So, in Greek, the word demos means “people” but can be contrasted with ethnos which means an association of people. Within Athens, the people were the demos. Foreigners were ethnos. My understanding of modern democracy is that as one becomes part of the people involved in governing the state one loses ones alliegence as part of an ethnos. This is, in some sense, what I think Kerry is talking about when he says Israel can be Jewish or Democratic but not both. If Palestinians living within the territory ruled by Israel (including the West Bank and Gaza) cannot be given full voting rights because it might threaten the present Jewish majority, then Israel won’t really be a democracy. If you take a long view of US history, you can scarcely say that the US has always been a democracy, since many of its citizens have been excluded from full democratic rights. I’d argue that the whole concept of the nation-state would come under criticism as well here, but that’s a whole long running debate that stretches over centuries.

It is my sense that the election of Trump signalled the end of an era, and we’re about to see a new era emerge. It’s a dangerous time, I suppose, but then the world is always a dangerous place. In any event, it seems like this was the inevitable end of the victory of the US in the Cold War. Now that there’s no threat of an international communist government, everybody wants to be free to follow their selfish interests with no disruption from anybody else. And everybody wants to argue that they’re for peace, they’re for justice, and so on. Shit, who isn’t for fucking peace and justice? But how do we make decisions? Who makes them? Who decides the parameters? Those questions are no longer clear – indeed, they’re in a constant state of question now. And I think Kerry knew it when he made jthat speech about Israel. He saw that the jig is up. But there was a weird irony that it was Kerry making that eulogy. From the perspective of many, even most, Americans, Kerry is the representative of the New England Yankee ethnos, which has been dominanating the country for decades. If Trump has a mandate, it is to bring the liberals – who come out of New England – to heel. To get revenge for decades of liberal reforms.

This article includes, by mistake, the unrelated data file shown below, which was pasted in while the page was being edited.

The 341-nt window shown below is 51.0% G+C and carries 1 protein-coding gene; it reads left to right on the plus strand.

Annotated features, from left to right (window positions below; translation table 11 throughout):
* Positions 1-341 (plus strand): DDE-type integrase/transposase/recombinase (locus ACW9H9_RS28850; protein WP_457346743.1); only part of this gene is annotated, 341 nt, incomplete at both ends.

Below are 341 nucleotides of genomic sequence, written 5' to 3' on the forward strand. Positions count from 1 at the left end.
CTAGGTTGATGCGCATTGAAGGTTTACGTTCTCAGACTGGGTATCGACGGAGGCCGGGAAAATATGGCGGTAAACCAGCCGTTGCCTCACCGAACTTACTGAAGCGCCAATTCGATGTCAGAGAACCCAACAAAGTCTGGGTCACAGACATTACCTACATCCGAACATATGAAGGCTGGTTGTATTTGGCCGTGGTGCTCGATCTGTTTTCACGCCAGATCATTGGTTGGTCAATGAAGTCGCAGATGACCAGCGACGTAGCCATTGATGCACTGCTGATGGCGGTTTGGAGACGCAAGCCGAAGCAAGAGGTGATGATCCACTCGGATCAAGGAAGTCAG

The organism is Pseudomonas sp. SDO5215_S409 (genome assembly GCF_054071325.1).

Happy new years, everyone. It’s going to be a long one.

Published by samuelbarbour

Besides writing a blog, I also teach, farm, cook, and play music. I live in the Illinois River Valley with my partner, Molly Breslin, who sometimes posts stuff at